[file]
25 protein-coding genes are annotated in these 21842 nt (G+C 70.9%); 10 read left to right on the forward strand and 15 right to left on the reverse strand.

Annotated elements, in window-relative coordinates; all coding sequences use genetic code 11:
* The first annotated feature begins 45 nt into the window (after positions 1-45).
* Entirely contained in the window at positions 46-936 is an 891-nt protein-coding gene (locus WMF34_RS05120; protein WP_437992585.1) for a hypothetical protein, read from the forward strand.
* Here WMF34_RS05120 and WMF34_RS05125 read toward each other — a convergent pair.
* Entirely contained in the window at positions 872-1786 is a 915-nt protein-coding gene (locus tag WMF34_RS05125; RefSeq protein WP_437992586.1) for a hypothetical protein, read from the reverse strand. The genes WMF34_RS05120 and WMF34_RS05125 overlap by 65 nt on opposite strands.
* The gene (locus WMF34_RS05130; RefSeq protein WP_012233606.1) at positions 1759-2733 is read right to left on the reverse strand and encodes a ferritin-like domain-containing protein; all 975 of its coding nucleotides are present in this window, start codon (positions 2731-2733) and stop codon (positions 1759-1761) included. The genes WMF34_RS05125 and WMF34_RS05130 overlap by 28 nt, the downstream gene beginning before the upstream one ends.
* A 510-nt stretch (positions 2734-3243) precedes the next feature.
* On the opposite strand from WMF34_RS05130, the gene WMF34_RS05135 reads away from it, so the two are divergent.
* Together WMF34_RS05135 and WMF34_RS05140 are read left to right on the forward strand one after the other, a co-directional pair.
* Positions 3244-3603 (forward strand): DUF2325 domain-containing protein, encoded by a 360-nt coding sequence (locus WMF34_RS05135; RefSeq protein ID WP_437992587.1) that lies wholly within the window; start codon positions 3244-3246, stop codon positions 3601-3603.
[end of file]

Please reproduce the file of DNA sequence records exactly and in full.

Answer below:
25 protein-coding genes are annotated in these 21842 nt (G+C 70.9%); 10 read left to right on the forward strand and 15 right to left on the reverse strand.

Annotated elements, in window-relative coordinates; all coding sequences use genetic code 11:
* The first annotated feature begins 45 nt into the window (after positions 1-45).
* Entirely contained in the window at positions 46-936 is an 891-nt protein-coding gene (locus WMF34_RS05120; protein WP_437992585.1) for a hypothetical protein, read from the forward strand.
* Here WMF34_RS05120 and WMF34_RS05125 read toward each other — a convergent pair.
* Entirely contained in the window at positions 872-1786 is a 915-nt protein-coding gene (locus tag WMF34_RS05125; RefSeq protein WP_437992586.1) for a hypothetical protein, read from the reverse strand. The genes WMF34_RS05120 and WMF34_RS05125 overlap by 65 nt on opposite strands.
* The gene (locus WMF34_RS05130; RefSeq protein WP_012233606.1) at positions 1759-2733 is read right to left on the reverse strand and encodes a ferritin-like domain-containing protein; all 975 of its coding nucleotides are present in this window, start codon (positions 2731-2733) and stop codon (positions 1759-1761) included. The genes WMF34_RS05125 and WMF34_RS05130 overlap by 28 nt, the downstream gene beginning before the upstream one ends.
* A 510-nt stretch (positions 2734-3243) precedes the next feature.
* On the opposite strand from WMF34_RS05130, the gene WMF34_RS05135 reads away from it, so the two are divergent.
* Together WMF34_RS05135 and WMF34_RS05140 are read left to right on the forward strand one after the other, a co-directional pair.
* Positions 3244-3603 (forward strand): DUF2325 domain-containing protein, encoded by a 360-nt coding sequence (locus WMF34_RS05135; RefSeq protein ID WP_437992587.1) that lies wholly within the window; start codon positions 3244-3246, stop codon positions 3601-3603.